COMPARATIVE PERSPECTIVES ON REVENUE LAW: ESSAYS IN HONOUR OF JOHN TILLEY, pp. 166-196, J. Avery Jones, P. Harris, D. Oliver, eds., Cambridge University Press, 2008
Posted: 15 Dec 2010 Last revised: 19 Dec 2010
Date Written: December 14, 2010
This paper consider the history of the tax treaty rule on royalties up to the emergence of the modern form, the borders of the provision and the fundamental question of why we have it (viewed from an historical perspective). In the modern context of the OECD Model with zero taxation at source on royalties, the why is indeed a mystery. The work of the royalties article as it has been drafted at various times is already effectively covered by the modern forms of the business profits, capital gains and other income articles so why not abolish it like the OECD recently did for the article on independent personal services. For many such a suggestion may seem shocking – after all the royalties article is often viewed as critical in modern policy and political debates on source taxation and the fair sharing of revenues among countries, especially for smaller and developing countries. A review of the history of the royalties article suggests, perhaps surprisingly, that its development was as much concerned with technical and structural tax treaty issues as with the broader issues.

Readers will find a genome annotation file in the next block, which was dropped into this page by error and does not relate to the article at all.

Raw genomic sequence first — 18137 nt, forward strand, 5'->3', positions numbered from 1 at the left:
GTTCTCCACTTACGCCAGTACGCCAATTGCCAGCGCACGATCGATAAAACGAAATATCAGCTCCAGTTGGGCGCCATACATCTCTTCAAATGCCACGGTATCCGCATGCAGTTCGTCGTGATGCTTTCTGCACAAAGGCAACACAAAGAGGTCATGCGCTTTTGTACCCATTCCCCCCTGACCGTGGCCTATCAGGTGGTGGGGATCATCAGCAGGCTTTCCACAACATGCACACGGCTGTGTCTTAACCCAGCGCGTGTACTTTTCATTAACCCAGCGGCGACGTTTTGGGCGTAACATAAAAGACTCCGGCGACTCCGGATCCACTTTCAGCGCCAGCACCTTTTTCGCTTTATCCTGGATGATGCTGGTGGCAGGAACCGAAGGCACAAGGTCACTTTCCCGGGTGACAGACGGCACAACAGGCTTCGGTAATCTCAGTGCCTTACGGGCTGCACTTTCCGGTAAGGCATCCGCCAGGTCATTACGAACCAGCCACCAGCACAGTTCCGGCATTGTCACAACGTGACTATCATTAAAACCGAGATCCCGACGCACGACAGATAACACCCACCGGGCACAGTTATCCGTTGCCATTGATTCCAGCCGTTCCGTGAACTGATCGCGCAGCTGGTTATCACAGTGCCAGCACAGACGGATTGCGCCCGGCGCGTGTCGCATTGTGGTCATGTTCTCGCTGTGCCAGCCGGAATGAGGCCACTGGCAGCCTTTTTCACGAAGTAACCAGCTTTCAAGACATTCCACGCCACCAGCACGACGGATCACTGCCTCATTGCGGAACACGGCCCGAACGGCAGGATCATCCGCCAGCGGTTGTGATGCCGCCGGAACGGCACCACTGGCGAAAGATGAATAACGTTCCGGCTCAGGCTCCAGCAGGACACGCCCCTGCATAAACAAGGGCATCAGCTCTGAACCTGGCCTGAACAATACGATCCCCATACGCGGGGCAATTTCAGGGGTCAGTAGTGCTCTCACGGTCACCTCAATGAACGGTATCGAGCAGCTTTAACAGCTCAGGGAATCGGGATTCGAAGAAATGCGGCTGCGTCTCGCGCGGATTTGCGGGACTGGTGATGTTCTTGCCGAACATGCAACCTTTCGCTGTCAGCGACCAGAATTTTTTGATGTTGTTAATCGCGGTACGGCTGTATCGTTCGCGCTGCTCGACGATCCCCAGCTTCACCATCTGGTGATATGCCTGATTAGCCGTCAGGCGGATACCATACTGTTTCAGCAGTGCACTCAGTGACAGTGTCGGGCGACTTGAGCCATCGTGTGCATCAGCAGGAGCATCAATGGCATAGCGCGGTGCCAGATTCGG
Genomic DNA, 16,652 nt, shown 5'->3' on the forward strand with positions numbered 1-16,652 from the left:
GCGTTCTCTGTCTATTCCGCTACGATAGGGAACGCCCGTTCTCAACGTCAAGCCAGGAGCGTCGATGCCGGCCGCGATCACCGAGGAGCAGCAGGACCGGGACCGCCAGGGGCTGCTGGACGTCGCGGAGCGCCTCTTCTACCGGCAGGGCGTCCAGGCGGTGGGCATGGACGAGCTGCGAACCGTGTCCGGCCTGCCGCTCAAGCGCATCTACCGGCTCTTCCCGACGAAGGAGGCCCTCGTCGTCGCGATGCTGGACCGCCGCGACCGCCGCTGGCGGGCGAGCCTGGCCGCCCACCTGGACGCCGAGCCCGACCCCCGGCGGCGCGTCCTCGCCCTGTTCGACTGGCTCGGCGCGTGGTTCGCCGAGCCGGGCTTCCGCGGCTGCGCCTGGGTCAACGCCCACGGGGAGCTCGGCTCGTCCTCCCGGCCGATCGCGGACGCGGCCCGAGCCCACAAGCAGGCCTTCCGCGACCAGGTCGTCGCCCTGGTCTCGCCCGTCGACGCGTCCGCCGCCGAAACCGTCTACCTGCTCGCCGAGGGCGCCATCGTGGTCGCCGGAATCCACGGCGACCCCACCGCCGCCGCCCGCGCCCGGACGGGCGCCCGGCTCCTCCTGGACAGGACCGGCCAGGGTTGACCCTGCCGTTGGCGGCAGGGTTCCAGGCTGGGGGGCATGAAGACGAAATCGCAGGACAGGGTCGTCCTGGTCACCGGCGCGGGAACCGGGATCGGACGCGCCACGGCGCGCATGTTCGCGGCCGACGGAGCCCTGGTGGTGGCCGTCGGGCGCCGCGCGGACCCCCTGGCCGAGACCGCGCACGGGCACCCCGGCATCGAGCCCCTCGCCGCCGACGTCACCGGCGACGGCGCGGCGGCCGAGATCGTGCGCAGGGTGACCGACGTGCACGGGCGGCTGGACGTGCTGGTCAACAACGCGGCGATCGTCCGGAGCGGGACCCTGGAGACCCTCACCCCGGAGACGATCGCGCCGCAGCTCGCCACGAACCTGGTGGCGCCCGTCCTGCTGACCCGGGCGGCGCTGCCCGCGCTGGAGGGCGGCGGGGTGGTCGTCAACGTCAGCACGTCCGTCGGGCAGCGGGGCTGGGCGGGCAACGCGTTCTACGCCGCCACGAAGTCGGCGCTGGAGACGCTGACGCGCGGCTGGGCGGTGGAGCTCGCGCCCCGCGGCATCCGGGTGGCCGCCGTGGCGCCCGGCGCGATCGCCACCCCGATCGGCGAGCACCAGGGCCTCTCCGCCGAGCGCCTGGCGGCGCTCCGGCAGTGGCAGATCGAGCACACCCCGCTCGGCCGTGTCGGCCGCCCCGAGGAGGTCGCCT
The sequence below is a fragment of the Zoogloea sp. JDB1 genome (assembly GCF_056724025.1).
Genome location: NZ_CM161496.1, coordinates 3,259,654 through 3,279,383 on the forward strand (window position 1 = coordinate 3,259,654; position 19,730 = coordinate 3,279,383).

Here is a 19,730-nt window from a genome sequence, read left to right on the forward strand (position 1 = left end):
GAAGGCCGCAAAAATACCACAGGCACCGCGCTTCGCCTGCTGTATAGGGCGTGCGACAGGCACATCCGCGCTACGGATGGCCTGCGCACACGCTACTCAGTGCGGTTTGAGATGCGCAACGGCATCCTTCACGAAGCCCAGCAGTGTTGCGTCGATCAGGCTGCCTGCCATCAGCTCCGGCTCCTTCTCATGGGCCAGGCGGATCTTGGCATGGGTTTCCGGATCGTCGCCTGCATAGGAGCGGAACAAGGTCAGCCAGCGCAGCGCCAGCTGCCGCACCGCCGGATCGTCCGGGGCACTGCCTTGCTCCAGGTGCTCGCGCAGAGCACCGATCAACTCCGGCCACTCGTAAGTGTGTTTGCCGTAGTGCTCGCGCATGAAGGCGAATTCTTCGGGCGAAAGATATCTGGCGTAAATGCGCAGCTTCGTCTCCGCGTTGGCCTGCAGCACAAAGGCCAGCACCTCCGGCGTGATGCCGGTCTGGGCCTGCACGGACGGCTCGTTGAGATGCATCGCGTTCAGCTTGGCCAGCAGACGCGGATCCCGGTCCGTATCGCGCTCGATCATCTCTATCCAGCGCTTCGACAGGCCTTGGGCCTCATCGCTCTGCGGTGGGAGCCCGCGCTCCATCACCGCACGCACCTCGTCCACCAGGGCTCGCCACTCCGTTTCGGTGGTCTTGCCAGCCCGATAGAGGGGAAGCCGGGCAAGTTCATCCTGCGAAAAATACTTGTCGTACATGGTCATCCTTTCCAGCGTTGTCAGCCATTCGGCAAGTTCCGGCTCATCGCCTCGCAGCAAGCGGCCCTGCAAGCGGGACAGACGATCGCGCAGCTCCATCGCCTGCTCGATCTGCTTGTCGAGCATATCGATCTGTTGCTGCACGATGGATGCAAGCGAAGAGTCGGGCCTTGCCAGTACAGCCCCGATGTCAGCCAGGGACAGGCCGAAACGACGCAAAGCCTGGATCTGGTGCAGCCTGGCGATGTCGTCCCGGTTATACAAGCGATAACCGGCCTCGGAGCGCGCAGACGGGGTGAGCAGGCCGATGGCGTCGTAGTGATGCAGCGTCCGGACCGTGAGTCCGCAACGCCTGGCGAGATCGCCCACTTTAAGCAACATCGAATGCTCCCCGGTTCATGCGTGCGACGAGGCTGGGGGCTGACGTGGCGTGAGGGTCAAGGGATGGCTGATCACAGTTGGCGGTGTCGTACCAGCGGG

Keywords: Double Taxation, History, International Taxation, League of Nations, OECD, Royalties, Tax Treaties
JEL Classification: K10, K30, K33, K34
Suggested Citation: Suggested Citation
Vann, Richard J., The History of Royalties in Tax Treaties 1921-61: Why? (December 14, 2010). COMPARATIVE PERSPECTIVES ON REVENUE LAW: ESSAYS IN HONOUR OF JOHN TILLEY, pp. 166-196, J. Avery Jones, P. Harris, D. Oliver, eds., Cambridge University Press, 2008; Sydney Law School Research Paper No. 10/143. Available at SSRN: https://ssrn.com/abstract=1725021